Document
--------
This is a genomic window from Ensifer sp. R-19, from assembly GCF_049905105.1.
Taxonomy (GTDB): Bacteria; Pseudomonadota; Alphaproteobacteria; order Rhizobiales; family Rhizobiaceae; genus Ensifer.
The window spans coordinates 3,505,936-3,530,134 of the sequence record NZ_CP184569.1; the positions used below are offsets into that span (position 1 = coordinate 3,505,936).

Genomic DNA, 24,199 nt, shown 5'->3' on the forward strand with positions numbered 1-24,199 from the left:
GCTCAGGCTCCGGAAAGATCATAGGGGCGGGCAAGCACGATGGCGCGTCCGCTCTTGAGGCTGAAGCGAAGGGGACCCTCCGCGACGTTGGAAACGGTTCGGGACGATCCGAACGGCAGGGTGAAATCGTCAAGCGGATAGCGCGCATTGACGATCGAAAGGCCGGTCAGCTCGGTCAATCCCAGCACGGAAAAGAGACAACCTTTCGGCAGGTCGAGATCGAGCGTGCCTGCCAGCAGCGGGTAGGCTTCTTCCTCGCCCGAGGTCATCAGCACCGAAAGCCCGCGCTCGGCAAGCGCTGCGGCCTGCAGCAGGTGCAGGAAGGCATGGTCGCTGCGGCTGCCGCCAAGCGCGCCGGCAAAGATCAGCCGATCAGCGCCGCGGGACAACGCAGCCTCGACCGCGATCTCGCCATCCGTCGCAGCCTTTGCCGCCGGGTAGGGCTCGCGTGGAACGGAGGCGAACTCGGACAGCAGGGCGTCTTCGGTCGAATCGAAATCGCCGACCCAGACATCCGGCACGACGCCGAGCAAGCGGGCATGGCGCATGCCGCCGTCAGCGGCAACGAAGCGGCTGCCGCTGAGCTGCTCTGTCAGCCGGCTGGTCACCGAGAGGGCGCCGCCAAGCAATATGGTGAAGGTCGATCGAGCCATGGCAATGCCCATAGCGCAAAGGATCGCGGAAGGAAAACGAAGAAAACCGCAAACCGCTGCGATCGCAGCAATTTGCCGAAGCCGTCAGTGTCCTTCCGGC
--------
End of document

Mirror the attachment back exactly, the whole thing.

This is a genomic window from Ensifer sp. R-19, from assembly GCF_049905105.1.
Taxonomy (GTDB): Bacteria; Pseudomonadota; Alphaproteobacteria; order Rhizobiales; family Rhizobiaceae; genus Ensifer.
The window spans coordinates 3,505,936-3,530,134 of the sequence record NZ_CP184569.1; the positions used below are offsets into that span (position 1 = coordinate 3,505,936).

Genomic DNA, 24,199 nt, shown 5'->3' on the forward strand with positions numbered 1-24,199 from the left:
GCTCAGGCTCCGGAAAGATCATAGGGGCGGGCAAGCACGATGGCGCGTCCGCTCTTGAGGCTGAAGCGAAGGGGACCCTCCGCGACGTTGGAAACGGTTCGGGACGATCCGAACGGCAGGGTGAAATCGTCAAGCGGATAGCGCGCATTGACGATCGAAAGGCCGGTCAGCTCGGTCAATCCCAGCACGGAAAAGAGACAACCTTTCGGCAGGTCGAGATCGAGCGTGCCTGCCAGCAGCGGGTAGGCTTCTTCCTCGCCCGAGGTCATCAGCACCGAAAGCCCGCGCTCGGCAAGCGCTGCGGCCTGCAGCAGGTGCAGGAAGGCATGGTCGCTGCGGCTGCCGCCAAGCGCGCCGGCAAAGATCAGCCGATCAGCGCCGCGGGACAACGCAGCCTCGACCGCGATCTCGCCATCCGTCGCAGCCTTTGCCGCCGGGTAGGGCTCGCGTGGAACGGAGGCGAACTCGGACAGCAGGGCGTCTTCGGTCGAATCGAAATCGCCGACCCAGACATCCGGCACGACGCCGAGCAAGCGGGCATGGCGCATGCCGCCGTCAGCGGCAACGAAGCGGCTGCCGCTGAGCTGCTCTGTCAGCCGGCTGGTCACCGAGAGGGCGCCGCCAAGCAATATGGTGAAGGTCGATCGAGCCATGGCAATGCCCATAGCGCAAAGGATCGCGGAAGGAAAACGAAGAAAACCGCAAACCGCTGCGATCGCAGCAATTTGCCGAAGCCGTCAGTGTCCTTCCGGC